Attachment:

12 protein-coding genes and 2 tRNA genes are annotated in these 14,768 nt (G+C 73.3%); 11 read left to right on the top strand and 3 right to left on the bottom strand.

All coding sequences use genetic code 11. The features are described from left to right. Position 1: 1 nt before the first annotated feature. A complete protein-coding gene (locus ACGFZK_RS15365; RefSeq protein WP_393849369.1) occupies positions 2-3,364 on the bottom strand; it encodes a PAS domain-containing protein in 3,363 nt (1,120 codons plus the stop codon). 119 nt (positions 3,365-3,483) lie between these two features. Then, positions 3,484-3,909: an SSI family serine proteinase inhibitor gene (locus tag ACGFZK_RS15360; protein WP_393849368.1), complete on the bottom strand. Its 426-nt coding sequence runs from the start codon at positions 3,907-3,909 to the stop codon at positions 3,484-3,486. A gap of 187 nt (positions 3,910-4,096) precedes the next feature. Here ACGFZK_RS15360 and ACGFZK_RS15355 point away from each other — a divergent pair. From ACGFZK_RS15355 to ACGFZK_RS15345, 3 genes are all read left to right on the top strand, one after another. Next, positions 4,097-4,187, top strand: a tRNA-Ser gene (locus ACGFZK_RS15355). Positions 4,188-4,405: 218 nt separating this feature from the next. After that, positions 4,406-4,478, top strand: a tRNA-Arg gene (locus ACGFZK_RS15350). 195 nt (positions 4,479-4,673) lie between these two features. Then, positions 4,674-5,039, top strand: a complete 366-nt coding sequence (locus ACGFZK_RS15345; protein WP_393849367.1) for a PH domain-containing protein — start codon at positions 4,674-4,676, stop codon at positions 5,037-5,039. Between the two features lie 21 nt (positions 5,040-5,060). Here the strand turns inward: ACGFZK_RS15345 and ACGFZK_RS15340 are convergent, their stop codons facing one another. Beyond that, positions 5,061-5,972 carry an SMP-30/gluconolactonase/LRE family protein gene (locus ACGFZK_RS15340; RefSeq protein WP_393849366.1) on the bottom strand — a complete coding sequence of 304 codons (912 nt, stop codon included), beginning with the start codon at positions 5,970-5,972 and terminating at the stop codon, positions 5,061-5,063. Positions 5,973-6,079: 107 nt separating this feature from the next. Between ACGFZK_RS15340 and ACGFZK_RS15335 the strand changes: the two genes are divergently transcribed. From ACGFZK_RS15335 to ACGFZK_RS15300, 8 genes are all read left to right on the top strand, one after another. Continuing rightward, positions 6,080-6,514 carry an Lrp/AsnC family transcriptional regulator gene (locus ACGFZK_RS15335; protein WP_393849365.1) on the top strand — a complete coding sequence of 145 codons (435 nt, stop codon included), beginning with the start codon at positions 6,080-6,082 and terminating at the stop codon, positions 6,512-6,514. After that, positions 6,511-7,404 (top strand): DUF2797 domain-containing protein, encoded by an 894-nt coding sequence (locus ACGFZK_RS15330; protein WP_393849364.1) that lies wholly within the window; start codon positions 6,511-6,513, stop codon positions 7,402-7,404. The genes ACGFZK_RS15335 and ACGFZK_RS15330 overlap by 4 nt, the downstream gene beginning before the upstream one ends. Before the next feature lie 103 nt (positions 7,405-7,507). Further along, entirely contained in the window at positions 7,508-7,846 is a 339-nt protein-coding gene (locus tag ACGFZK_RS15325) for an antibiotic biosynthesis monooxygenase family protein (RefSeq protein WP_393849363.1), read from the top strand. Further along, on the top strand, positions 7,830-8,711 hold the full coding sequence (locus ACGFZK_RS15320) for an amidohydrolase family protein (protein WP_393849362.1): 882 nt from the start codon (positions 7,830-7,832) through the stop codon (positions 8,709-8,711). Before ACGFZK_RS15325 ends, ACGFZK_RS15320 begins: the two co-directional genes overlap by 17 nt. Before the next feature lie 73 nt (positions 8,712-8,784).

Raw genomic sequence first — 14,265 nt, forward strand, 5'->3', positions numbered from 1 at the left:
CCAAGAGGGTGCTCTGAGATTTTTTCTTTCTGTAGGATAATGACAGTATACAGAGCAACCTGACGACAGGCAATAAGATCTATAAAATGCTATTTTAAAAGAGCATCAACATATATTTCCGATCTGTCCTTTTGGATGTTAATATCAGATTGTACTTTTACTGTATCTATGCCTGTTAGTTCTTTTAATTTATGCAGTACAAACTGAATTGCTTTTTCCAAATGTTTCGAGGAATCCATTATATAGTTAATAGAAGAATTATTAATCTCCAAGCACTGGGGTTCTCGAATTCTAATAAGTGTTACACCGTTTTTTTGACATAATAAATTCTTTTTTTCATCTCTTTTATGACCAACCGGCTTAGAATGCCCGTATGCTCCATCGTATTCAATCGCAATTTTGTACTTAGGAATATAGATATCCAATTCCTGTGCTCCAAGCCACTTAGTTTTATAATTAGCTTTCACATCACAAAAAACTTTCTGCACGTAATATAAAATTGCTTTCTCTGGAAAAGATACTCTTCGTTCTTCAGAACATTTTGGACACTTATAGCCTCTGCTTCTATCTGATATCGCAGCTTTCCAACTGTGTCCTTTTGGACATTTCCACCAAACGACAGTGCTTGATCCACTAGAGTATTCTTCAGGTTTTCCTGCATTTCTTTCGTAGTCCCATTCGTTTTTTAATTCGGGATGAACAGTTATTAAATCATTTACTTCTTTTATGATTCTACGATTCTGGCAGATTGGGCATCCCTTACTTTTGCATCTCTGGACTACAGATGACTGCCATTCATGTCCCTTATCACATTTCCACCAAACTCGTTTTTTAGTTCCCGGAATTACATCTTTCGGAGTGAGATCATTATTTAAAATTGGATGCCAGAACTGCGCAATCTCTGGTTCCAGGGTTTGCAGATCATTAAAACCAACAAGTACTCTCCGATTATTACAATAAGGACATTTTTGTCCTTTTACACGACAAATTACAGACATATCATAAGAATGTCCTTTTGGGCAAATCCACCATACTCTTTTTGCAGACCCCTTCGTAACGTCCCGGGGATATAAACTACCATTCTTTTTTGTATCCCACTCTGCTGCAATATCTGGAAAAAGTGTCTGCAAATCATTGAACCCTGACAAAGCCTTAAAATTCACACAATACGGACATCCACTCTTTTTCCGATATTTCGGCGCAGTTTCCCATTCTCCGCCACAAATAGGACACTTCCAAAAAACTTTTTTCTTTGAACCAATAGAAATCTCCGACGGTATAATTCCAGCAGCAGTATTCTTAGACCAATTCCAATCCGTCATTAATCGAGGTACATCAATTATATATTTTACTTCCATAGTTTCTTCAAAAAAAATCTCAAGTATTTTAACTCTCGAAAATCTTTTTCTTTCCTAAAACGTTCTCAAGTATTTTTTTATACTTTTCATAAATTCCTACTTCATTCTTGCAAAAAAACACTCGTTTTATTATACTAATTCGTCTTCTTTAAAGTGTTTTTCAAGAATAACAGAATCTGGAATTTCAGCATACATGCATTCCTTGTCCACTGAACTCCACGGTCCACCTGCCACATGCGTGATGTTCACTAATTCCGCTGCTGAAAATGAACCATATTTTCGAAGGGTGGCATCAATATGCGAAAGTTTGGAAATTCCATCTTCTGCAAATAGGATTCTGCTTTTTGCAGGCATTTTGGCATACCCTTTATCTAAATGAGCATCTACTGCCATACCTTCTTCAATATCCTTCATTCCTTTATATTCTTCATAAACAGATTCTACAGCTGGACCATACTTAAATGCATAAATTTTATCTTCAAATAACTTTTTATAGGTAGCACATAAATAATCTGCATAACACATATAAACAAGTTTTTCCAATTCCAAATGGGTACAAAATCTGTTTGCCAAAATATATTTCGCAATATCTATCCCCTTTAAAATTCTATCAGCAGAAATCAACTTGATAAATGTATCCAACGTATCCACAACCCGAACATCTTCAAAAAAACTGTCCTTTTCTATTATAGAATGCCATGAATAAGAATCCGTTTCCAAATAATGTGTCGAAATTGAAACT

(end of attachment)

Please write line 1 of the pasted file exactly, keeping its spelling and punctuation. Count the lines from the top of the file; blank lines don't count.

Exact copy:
12 protein-coding genes and 2 tRNA genes are annotated in these 14,768 nt (G+C 73.3%); 11 read left to right on the top strand and 3 right to left on the bottom strand.